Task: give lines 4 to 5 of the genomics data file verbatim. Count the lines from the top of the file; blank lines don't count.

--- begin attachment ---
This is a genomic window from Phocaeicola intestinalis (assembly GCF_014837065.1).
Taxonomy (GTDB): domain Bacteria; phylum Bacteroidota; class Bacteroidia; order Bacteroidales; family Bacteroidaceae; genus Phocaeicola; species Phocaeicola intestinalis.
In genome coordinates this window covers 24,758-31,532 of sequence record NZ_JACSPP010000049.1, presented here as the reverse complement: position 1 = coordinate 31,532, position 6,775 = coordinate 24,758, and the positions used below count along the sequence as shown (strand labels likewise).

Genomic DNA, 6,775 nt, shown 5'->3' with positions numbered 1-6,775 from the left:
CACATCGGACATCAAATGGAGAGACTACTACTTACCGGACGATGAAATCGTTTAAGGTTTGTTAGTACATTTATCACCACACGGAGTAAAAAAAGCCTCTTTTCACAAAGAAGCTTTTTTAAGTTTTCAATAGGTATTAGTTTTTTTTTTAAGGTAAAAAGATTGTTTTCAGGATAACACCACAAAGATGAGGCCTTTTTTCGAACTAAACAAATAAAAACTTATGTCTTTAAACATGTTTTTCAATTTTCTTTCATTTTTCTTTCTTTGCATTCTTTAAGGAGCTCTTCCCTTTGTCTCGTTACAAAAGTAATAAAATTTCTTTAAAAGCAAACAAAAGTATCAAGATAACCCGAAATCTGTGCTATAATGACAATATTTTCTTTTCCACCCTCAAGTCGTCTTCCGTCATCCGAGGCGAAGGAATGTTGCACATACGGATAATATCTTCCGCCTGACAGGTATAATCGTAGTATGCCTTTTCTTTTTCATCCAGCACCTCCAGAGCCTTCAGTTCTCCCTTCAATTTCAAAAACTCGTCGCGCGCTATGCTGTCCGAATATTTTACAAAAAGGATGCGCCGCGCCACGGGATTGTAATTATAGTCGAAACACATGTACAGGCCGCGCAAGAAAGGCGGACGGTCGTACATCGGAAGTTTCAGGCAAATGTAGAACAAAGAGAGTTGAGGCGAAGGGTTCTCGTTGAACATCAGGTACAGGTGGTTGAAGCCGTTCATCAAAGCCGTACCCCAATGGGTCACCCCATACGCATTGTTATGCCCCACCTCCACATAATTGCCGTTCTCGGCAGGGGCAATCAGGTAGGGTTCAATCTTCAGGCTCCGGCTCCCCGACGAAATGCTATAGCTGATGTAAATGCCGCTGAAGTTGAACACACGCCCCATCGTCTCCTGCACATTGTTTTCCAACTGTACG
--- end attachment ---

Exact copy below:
Genomic DNA, 6,775 nt, shown 5'->3' with positions numbered 1-6,775 from the left:
CACATCGGACATCAAATGGAGAGACTACTACTTACCGGACGATGAAATCGTTTAAGGTTTGTTAGTACATTTATCACCACACGGAGTAAAAAAAGCCTCTTTTCACAAAGAAGCTTTTTTAAGTTTTCAATAGGTATTAGTTTTTTTTTTAAGGTAAAAAGATTGTTTTCAGGATAACACCACAAAGATGAGGCCTTTTTTCGAACTAAACAAATAAAAACTTATGTCTTTAAACATGTTTTTCAATTTTCTTTCATTTTTCTTTCTTTGCATTCTTTAAGGAGCTCTTCCCTTTGTCTCGTTACAAAAGTAATAAAATTTCTTTAAAAGCAAACAAAAGTATCAAGATAACCCGAAATCTGTGCTATAATGACAATATTTTCTTTTCCACCCTCAAGTCGTCTTCCGTCATCCGAGGCGAAGGAATGTTGCACATACGGATAATATCTTCCGCCTGACAGGTATAATCGTAGTATGCCTTTTCTTTTTCATCCAGCACCTCCAGAGCCTTCAGTTCTCCCTTCAATTTCAAAAACTCGTCGCGCGCTATGCTGTCCGAATATTTTACAAAAAGGATGCGCCGCGCCACGGGATTGTAATTATAGTCGAAACACATGTACAGGCCGCGCAAGAAAGGCGGACGGTCGTACATCGGAAGTTTCAGGCAAATGTAGAACAAAGAGAGTTGAGGCGAAGGGTTCTCGTTGAACATCAGGTACAGGTGGTTGAAGCCGTTCATCAAAGCCGTACCCCAATGGGTCACCCCATACGCATTGTTATGCCCCACCTCCACATAATTGCCGTTCTCGGCAGGGGCAATCAGGTAGGGTTCAATCTTCAGGCTCCGGCTCCCCGACGAAATGCTATAGCTGATGTAAATGCCGCTGAAGTTGAACACACGCCCCATCGTCTCCTGCACATTGTTTTCCAACTGTACG